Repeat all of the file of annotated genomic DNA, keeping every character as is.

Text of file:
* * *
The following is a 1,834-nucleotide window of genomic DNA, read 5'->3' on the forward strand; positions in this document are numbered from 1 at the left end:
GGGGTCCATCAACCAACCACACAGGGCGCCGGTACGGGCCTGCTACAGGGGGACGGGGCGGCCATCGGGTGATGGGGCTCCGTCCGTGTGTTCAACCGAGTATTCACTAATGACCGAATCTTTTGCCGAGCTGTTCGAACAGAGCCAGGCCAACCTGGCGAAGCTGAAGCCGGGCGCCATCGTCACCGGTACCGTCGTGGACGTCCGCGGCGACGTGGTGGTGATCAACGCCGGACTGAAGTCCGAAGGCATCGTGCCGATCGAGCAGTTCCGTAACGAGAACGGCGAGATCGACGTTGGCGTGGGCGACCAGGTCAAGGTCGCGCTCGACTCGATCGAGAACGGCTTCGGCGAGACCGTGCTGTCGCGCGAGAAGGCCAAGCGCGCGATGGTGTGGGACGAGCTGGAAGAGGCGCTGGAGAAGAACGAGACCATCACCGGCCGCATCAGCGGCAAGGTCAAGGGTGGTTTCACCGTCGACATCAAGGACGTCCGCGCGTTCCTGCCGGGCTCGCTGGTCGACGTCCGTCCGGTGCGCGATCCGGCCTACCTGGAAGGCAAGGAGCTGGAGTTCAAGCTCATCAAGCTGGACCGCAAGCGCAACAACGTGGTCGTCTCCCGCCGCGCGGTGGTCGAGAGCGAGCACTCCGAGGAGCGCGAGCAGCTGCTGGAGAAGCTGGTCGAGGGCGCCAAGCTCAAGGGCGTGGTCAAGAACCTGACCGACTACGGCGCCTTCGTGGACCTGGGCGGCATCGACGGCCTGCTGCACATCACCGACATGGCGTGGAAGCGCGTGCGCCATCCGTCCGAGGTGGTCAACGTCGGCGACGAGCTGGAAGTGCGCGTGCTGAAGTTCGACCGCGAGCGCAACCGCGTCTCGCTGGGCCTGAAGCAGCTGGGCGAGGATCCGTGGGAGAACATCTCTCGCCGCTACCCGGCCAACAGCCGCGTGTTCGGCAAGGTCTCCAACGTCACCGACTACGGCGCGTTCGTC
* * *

The following is a 1,834-nucleotide window of genomic DNA, read 5'->3' on the forward strand; positions in this document are numbered from 1 at the left end:
GGGGTCCATCAACCAACCACACAGGGCGCCGGTACGGGCCTGCTACAGGGGGACGGGGCGGCCATCGGGTGATGGGGCTCCGTCCGTGTGTTCAACCGAGTATTCACTAATGACCGAATCTTTTGCCGAGCTGTTCGAACAGAGCCAGGCCAACCTGGCGAAGCTGAAGCCGGGCGCCATCGTCACCGGTACCGTCGTGGACGTCCGCGGCGACGTGGTGGTGATCAACGCCGGACTGAAGTCCGAAGGCATCGTGCCGATCGAGCAGTTCCGTAACGAGAACGGCGAGATCGACGTTGGCGTGGGCGACCAGGTCAAGGTCGCGCTCGACTCGATCGAGAACGGCTTCGGCGAGACCGTGCTGTCGCGCGAGAAGGCCAAGCGCGCGATGGTGTGGGACGAGCTGGAAGAGGCGCTGGAGAAGAACGAGACCATCACCGGCCGCATCAGCGGCAAGGTCAAGGGTGGTTTCACCGTCGACATCAAGGACGTCCGCGCGTTCCTGCCGGGCTCGCTGGTCGACGTCCGTCCGGTGCGCGATCCGGCCTACCTGGAAGGCAAGGAGCTGGAGTTCAAGCTCATCAAGCTGGACCGCAAGCGCAACAACGTGGTCGTCTCCCGCCGCGCGGTGGTCGAGAGCGAGCACTCCGAGGAGCGCGAGCAGCTGCTGGAGAAGCTGGTCGAGGGCGCCAAGCTCAAGGGCGTGGTCAAGAACCTGACCGACTACGGCGCCTTCGTGGACCTGGGCGGCATCGACGGCCTGCTGCACATCACCGACATGGCGTGGAAGCGCGTGCGCCATCCGTCCGAGGTGGTCAACGTCGGCGACGAGCTGGAAGTGCGCGTGCTGAAGTTCGACCGCGAGCGCAACCGCGTCTCGCTGGGCCTGAAGCAGCTGGGCGAGGATCCGTGGGAGAACATCTCTCGCCGCTACCCGGCCAACAGCCGCGTGTTCGGCAAGGTCTCCAACGTCACCGACTACGGCGCGTTCGTC